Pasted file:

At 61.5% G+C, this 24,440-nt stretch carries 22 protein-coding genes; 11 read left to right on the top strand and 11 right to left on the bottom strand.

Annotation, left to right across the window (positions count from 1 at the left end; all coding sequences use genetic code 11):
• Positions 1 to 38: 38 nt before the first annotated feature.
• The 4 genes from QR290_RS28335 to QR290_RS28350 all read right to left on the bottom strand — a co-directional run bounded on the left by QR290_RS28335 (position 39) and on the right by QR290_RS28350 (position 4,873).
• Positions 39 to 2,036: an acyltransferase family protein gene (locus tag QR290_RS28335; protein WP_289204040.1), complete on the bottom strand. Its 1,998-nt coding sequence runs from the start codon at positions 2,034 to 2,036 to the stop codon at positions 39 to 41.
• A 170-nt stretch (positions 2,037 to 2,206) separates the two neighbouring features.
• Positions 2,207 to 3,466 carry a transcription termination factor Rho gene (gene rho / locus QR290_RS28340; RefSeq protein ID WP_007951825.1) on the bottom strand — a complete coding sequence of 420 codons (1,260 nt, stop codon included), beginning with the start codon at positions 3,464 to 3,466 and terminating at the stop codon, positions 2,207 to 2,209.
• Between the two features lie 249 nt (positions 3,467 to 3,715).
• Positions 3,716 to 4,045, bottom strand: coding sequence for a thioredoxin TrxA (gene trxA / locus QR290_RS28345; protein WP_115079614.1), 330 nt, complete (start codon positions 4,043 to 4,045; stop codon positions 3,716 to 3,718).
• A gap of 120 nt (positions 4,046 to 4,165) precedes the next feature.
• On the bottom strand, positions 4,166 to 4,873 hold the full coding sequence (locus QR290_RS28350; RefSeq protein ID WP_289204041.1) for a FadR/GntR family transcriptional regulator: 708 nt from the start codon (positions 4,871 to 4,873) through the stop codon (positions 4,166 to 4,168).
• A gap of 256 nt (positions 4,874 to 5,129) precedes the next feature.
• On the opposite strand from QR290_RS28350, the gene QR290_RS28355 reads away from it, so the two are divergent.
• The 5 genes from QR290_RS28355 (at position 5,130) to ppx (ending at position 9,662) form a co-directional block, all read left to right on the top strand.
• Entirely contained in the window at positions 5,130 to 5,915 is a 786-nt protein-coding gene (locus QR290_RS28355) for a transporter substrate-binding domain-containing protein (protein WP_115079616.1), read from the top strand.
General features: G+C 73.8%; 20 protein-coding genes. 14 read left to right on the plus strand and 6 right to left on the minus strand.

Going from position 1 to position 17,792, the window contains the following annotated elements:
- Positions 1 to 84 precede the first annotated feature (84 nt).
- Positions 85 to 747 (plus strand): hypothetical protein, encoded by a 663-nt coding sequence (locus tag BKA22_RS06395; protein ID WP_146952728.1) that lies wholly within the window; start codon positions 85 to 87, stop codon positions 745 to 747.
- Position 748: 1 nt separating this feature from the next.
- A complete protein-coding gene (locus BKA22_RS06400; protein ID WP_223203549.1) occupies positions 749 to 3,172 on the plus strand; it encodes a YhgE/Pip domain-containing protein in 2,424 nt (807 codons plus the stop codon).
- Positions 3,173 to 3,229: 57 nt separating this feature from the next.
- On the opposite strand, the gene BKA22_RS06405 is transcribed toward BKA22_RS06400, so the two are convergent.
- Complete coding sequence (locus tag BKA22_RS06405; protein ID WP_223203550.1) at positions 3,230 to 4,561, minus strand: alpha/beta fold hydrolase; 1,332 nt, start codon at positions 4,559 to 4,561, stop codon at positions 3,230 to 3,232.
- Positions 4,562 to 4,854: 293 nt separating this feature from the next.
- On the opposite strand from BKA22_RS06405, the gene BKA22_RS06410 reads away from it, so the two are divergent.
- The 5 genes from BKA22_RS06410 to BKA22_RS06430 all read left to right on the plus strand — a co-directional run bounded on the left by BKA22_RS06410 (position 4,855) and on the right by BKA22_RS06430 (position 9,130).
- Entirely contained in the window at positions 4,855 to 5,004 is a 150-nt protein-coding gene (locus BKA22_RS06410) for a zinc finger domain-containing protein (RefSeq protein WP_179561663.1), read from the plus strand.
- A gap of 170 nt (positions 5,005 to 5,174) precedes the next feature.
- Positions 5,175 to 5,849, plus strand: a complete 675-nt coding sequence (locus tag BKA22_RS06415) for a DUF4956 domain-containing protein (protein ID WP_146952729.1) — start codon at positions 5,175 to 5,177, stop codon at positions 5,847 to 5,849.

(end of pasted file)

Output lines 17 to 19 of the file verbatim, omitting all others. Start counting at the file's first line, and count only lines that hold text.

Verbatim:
Going from position 1 to position 17,792, the window contains the following annotated elements:
- Positions 1 to 84 precede the first annotated feature (84 nt).
- Positions 85 to 747 (plus strand): hypothetical protein, encoded by a 663-nt coding sequence (locus tag BKA22_RS06395; protein ID WP_146952728.1) that lies wholly within the window; start codon positions 85 to 87, stop codon positions 745 to 747.